An alternative to providing unemployment compensation to workers who are laid off by employers experiencing financial loss is to keep workers on the job but working fewer hours. This approach, called short work, provides supplementary income for workers who have reduced hours instead of putting some workers out of work completely and providing them with unemployment compensation. Workers remain at least partially in the workforce, retain benefits, and avoid the adverse health effects of unemployment. In Germany, short work benefits are routine, while in the United States unemployment compensation is the rule. A 2012 study comparing two panel survey cohorts of German and U.S. working-age adults between 1984 and 2005 identified a significant unemployment-mortality association among Americans but not among Germans.[51] Although short work was authorized by the Department of Labor during the Great Recession, few states aggressively implemented it. Limited evaluations since 2008 suggest a positive impact on manufacturing job retention.[52]

Adequate compensation, including pay (wages or salaries), is a basic component of decent work. Better-paying jobs support basic needs, higher levels of consumption, and improved living standards.[53] For example, a multilevel analysis of 492,078 individuals in 139 countries showed that employed adults in countries with collective bargaining and generous wage-setting policies had a lower risk of being food insecure than those in countries with a low or no minimum wage.[54] A 10% minimum wage increase has been shown to reduce non-drug suicides among adults with lower levels of educational attainment by 2.7%, and a 10% increase in the Earned Income Tax Credit has been shown to reduce such suicides by 3.0%.[55]

Fundamental rights at work: Workplace policies and programs may contribute to improved work quality and increased worker resiliency and well-being. A variety of workplace programs have been shown to improve job quality and worker health. For example, a labor management committee at a Quebec hospital identified sources of stress at work and worked to redesign jobs over a 1-year period. Relative to a control hospital, the intervention hospital had improved job characteristics (job quality) and reduced levels of burnout at work.[56] Work should be fair and equitable, with basic work rights including, but not limited to, the opportunity to exercise voice and be free from discrimination and harassment. WHO and the National Institute for Occupational Safety and Health (NIOSH) have identified interventions that directly target the work environment.[57] Employers can explicitly change work environments in ways that can reduce stress, such as increasing worker control over scheduling and daily tasks, offering opportunities for unionization and collaboration, improving work-life balance, and placing limits on work demands and mandatory hours.[57] A series of Whitehall II studies demonstrated lower cardiovascular mortality, reduced metabolic syndrome, and higher cognitive function among workers whose supervisors provided them with adequate information and recognition relative to workers whose supervisors failed to do so.[9,10,22,23] A recent randomized trial revealed that improving technology workers’ control over their work schedules and training supervisors on family-supportive behaviors improved workers’ sleep quality.[58] Further intervention research is needed to assess the best ways to improve supervisor support.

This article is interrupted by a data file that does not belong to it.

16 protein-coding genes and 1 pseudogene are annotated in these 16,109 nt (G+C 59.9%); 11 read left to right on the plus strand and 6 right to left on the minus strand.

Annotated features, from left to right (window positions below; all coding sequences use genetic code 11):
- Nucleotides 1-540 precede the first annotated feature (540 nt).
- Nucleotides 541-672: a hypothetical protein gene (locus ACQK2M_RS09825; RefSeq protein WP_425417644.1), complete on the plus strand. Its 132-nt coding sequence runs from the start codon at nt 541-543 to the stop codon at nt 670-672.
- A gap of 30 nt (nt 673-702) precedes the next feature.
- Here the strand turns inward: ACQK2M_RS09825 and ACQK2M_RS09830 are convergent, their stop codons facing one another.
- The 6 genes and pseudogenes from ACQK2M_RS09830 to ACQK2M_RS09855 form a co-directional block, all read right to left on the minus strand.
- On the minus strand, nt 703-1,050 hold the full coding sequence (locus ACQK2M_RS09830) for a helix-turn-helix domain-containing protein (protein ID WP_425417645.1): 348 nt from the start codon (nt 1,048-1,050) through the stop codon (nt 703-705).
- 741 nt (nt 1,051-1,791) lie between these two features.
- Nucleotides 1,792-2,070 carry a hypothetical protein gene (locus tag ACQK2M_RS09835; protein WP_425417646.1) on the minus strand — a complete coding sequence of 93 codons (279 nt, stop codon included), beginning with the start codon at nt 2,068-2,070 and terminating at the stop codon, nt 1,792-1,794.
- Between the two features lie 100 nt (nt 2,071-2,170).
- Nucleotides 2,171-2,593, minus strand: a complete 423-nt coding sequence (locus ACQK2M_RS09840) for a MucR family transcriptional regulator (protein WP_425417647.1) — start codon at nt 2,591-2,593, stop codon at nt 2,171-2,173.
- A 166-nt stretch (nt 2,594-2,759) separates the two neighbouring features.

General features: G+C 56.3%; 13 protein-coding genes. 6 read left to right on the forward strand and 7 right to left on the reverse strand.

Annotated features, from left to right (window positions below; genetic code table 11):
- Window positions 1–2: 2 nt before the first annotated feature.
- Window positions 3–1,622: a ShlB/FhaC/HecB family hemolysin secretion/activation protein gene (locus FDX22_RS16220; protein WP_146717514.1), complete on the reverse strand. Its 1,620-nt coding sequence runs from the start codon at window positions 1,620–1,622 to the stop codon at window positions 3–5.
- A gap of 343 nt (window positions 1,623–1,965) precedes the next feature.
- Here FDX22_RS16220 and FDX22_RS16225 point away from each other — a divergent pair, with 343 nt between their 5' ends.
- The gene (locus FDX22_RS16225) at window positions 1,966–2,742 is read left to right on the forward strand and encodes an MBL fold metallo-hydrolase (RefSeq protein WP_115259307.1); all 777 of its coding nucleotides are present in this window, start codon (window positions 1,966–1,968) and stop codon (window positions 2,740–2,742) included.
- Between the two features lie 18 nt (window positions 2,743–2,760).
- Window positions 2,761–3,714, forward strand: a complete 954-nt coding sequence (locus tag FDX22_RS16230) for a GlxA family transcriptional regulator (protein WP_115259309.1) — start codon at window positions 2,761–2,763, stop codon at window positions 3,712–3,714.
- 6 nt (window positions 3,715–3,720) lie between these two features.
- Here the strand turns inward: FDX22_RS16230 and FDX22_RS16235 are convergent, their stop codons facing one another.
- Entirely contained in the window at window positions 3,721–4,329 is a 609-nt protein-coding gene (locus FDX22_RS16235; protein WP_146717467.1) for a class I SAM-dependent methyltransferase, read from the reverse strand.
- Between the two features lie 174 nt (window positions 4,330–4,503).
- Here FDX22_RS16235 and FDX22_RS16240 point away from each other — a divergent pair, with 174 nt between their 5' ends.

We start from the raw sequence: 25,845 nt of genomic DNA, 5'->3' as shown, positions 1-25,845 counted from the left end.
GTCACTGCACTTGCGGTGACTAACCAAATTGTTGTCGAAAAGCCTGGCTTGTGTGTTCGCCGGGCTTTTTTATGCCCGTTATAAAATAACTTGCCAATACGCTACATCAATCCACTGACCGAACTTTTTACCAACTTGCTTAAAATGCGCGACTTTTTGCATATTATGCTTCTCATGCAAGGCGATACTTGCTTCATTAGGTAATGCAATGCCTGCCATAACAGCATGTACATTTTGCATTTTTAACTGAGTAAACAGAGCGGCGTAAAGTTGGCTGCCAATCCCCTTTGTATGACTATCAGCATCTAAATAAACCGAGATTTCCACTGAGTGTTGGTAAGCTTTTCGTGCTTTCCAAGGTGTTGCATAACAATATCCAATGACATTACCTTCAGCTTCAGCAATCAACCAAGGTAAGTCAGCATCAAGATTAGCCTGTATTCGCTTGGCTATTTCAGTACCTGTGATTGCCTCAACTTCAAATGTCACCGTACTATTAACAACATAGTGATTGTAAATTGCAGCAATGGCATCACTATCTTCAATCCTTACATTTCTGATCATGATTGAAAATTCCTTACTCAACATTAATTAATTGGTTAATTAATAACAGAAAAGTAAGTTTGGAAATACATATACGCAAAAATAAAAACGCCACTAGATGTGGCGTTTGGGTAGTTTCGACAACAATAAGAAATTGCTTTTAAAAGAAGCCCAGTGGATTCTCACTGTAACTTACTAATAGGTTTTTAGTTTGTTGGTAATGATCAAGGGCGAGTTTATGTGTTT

Additional strategies to address worker mental health include facilitating help seeking and referrals to mental health care and supportive services for workers at risk; offering peer counseling; reducing stigma; implementing recovery-supportive workplace policies; providing resources and training to detect and respond appropriately to compromised mental health and risk for drug use, alcohol use, and suicide; and creating crisis response plans.[59,60]

Collective bargaining has been used to improve job quality, such as providing teachers with greater voice on the job.[33] During the pandemic, unionized workers negotiated additional pay, safe working conditions, paid sick benefits, job preservation, and voice at work, with associated improvements in mortality among long-term care residents in New York State attributed, in part, to workers’ greater access to personal protective equipment.[61] In the mid-Atlantic region, COVID-19 infection rates were lower among unionized grocery workers than in the regional population.[62]

Social protections for all: Provision of unrestricted cash through guaranteed income programs is being piloted in a growing number of U.S. cities. For example, an experiment conducted by the city of Stockton, California, demonstrated that program recipients receiving $500 per month for 24 months in guaranteed income secured full-time jobs at more than twice the rate of people in a control group who did not receive cash.[63]

Family leave improves parents’ mental health with long-term benefits for their children, and sick leave is associated with job satisfaction, improved worker health through the use of preventive health services, reduced absenteeism from work, and lower rates of occupational injury.[53] Currently, 14 states, Washington, D.C., and 20 other localities have laws requiring covered employers to provide eligible employees paid time off for their own illness or to care for sick children.[64]